Smith and Lassiter could have listed out every single characteristic of every single successful movie, and then randomly chosen which aspects to use in their movies, but they didn't. They only copied the universal ingredients, and we can all learn from their path to success. We should all copy the way they copied.

Will Smith intelligently implemented the commonalities of the all-time greats, and coupled with a lot of hard work, he has now acted in 26 movies that have combined for adjusted gross revenue of over five billion dollars. Most importantly, Smith has made dozens of movies that people around the world have really enjoyed watching.


Similar to the movie industry, the sport of baseball has left many clues in plain sight for many years. The clues to success are not hidden behind security clearance or protected by intellectual property law. Just like the clues Smith and Lassiter used to create five-billion dollars worth of entertaining movies, the clues to better pitching mechanics, hitting mechanics, base-running, and fielding techniques are all right there for us to clearly see.


A certain method for finding the right players and their common techniques shares characteristics with a well-done research study. The longer the study, the larger the sample size, the fewer the variables, the more valid the results will likely be.

We want to look for the common traits from a large group of successful players, over a long time period. The good news is we don't have to wait for the conclusion of a twenty-year longitudinal examination to find the players and the techniques worth emulating.

Backtesting can be super-useful in baseball because the game has been played using similar rules, techniques, equipment, and field dimensions for well over one hundred years. A great example of successful backtesting within the baseball community is the quantitative revolution, aka Sabermetrics, that has taken hold of MLB front offices, which itself has been expedited through the use of statistical backtesting.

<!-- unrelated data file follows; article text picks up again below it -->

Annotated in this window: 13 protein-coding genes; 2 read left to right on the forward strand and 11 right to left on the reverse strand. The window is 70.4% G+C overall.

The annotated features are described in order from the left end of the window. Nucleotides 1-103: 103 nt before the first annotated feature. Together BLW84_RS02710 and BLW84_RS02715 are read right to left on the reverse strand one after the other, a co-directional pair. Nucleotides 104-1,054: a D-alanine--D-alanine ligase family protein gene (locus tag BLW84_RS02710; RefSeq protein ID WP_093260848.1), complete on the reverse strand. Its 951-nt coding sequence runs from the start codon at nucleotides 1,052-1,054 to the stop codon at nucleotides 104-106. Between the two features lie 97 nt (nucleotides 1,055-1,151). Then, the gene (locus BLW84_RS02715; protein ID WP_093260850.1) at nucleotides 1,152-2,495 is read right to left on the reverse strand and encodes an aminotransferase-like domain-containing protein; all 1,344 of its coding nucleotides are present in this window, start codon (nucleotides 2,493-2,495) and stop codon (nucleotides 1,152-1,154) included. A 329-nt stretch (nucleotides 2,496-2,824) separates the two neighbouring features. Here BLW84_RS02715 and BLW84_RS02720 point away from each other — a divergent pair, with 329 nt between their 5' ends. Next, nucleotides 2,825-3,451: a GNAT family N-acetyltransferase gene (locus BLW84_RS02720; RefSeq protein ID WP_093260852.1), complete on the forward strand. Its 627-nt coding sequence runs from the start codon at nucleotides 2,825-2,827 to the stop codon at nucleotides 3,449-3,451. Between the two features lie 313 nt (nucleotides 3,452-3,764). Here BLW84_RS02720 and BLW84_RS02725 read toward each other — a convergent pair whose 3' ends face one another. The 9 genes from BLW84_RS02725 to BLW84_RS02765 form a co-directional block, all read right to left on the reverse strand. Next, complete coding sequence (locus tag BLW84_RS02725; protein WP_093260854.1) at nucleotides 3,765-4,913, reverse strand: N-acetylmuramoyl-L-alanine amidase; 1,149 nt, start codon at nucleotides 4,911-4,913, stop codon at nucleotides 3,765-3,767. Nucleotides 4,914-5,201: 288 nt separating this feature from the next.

Sure, there have been small changes, but baseball is not as open to creativity as something like creating Pixar movies. Variations of success are limited in baseball due to the acutely defined rules, the laws of physics, and the same 60-90 field dimensions/angles that have been used for over 100 years. Therefore, backtesting a player's success can give us a valid group of qualified players, and from there, we can identify the commonalities.

By using great websites like and, coaches and players can find the most statistically successful players, past and present. Our search should require all qualifiers to have a large number of at-bats, innings pitched, games played, etc.

Once the list of great players has been established, a thorough and close inspection of their techniques using video and photo analysis will give us a very good idea of their common technique traits. Obviously, this is much harder to do as we go back in time, as the video of Babe Ruth is of poor quality and very rare.


Now for a few points of caution as we look to learn from the best. Be wary of copying the genetic lottery winners as they will get away with mechanical and technical flaws that the other 99% of us will not. It is highly recommended to copy players that are of average size and average physique.

It is no secret that physical anomalies can get away with greater technical error. Pitchers throwing 100 mph can make many more mistakes than the pitcher that throws 90 mph, and similarly, the super-sized hitters should be cautiously copied.